I suppose it makes sense if you're > 90 years old. lol Otherwise, why is it unrealistic that someone somewhere would leave some machine running for 5-6 years in a back room somewhere, just forget about it for days at a time, and simply check it once/week to make sure it is still running and progressing?

My response is an emphatic YES, of course someone will complete a 100M-digit test. I'm not sure why there is even a debate about whether it will happen. And this doesn't take into account increases in computer speeds in the future.

Am I missing something here? Is there some reason to think that the testing time will vary more than by the square of the exponent?

Edit: I have a better idea for a poll: Will someone complete a 1-billion digit test in the next 30-50 years? Now, there is something that is open to debate about the capacity of Prime95, LLR, computer's memory, future increases in computer speeds, future individuals dedication to actually attempting such a feat, etc.


Gary

Last fiddled with by gd_barnes on 2008-11-28 at 21:39
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Old 2008-11-28, 21:41   #10
petrw1
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Quote:
Originally Posted by jinydu View Post
You can get an estimate by opening the Advanced menu on Prime95 and clicking Time...
Using Time... on a:

Code:
Model Intel(R) Pentium(R) 4 CPU 3.40GHz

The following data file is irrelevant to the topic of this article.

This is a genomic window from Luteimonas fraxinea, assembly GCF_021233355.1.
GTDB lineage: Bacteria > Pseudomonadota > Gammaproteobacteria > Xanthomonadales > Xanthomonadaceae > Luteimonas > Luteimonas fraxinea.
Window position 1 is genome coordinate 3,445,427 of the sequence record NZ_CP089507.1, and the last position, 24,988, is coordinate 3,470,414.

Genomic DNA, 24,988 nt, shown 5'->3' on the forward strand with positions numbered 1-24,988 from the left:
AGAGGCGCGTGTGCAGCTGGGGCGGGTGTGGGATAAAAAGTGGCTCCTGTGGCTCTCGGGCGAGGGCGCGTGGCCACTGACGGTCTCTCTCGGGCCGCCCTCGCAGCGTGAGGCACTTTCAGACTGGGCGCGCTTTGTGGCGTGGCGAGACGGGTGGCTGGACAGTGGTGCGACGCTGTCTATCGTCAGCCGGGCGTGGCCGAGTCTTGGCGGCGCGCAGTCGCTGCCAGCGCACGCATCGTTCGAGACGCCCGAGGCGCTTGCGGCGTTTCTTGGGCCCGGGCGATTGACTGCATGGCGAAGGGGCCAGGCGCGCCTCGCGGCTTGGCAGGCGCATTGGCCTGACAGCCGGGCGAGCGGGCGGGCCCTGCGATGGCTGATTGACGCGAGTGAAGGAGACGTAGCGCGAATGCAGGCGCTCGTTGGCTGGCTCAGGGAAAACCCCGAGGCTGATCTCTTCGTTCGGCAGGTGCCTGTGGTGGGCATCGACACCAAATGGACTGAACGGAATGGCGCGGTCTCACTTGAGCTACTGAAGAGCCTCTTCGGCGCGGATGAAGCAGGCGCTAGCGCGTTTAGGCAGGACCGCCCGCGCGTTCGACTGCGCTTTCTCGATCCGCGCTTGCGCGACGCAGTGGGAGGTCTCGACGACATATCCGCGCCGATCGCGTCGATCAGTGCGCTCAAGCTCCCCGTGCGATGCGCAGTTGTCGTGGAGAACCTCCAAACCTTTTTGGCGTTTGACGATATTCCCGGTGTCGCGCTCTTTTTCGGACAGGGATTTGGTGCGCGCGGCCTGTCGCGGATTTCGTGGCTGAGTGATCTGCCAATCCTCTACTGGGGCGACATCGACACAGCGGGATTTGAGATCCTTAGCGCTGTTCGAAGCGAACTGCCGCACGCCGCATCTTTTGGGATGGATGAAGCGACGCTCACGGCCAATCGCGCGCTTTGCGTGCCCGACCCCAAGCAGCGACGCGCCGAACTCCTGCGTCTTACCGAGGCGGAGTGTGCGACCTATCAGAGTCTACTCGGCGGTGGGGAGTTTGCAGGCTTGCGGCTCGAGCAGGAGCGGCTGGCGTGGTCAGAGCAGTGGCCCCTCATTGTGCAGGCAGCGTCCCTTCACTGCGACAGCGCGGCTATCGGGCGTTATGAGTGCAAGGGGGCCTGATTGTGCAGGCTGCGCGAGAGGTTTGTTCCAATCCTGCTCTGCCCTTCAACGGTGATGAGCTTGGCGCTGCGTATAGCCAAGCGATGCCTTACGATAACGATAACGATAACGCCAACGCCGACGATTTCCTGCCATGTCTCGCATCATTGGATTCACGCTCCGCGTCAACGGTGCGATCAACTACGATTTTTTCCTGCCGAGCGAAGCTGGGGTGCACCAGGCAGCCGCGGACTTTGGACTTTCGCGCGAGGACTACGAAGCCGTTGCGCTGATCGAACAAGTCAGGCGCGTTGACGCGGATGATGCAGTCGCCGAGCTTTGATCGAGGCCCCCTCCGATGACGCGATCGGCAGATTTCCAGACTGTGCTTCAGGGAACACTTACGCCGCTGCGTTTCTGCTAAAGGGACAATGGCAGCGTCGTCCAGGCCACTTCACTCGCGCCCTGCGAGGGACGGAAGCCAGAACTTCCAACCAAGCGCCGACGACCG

Features Single core, 2 hyperthreaded CPUs, Prefetch,SSE,SSE2 
Speed 3.391 GHz (3.533 GHz P4 effective equivalent) 
L1/L2 Cache 16 / 1024 KB 
Computer Memory 1016 MB   configured usage 200 MB day / 200 MB night
I guess at the exponent to be 100M. I might be a little off.

Code:
[Nov 28 15:34] Setting affinity to run helper thread 1 on logical CPUs 0,1
[Nov 28 15:34] Using FFT length 20M, 2 threads
[Nov 28 15:35] p: 332190991.  Time: 885.703 ms.
[Nov 28 15:35] p: 332190991.  Time: 879.040 ms.
[Nov 28 15:35] p: 332190991.  Time: 877.096 ms.
[Nov 28 15:35] p: 332190991.  Time: 884.255 ms.
[Nov 28 15:35] p: 332190991.  Time: 885.846 ms.
[Nov 28 15:35] p: 332190991.  Time: 874.900 ms.
[Nov 28 15:35] p: 332190991.  Time: 877.598 ms.
[Nov 28 15:35] p: 332190991.  Time: 884.331 ms.
[Nov 28 15:35] p: 332190991.  Time: 874.370 ms.
[Nov 28 15:35] p: 332190991.  Time: 877.754 ms.
[Nov 28 15:35] Iterations: 10.  Total time: 8.801 sec.
[Nov 28 15:35] Estimated time to complete this exponent: 3383 days, 18 hours, 28 minutes.
Seems like a rather large FFT=20M.
Over 9 years.

P.S. I did my first 10M on a pIII 400Mhz and it only took 15 months.

Last fiddled with by petrw1 on 2008-11-28 at 21:42
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Old 2008-11-28, 22:21   #11
James Heinrich
 
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"James Heinrich"
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Quote:
Originally Posted by henryzz View Post
does anyone have a time estimate on a Q6600 for a 100M digit test
Depends on how fast you have it clocked
At 3.4GHz it (estimates it will take) about 4.5 years (with 4 threads running on 800MHz RAM). So somewhere between 4 and 6 years, depending on the exact hardware.

As it relates to this thread, I will not be finishing my assigned LL test, I'm just running through TF and P-1 (ETA: end of Jan 2009).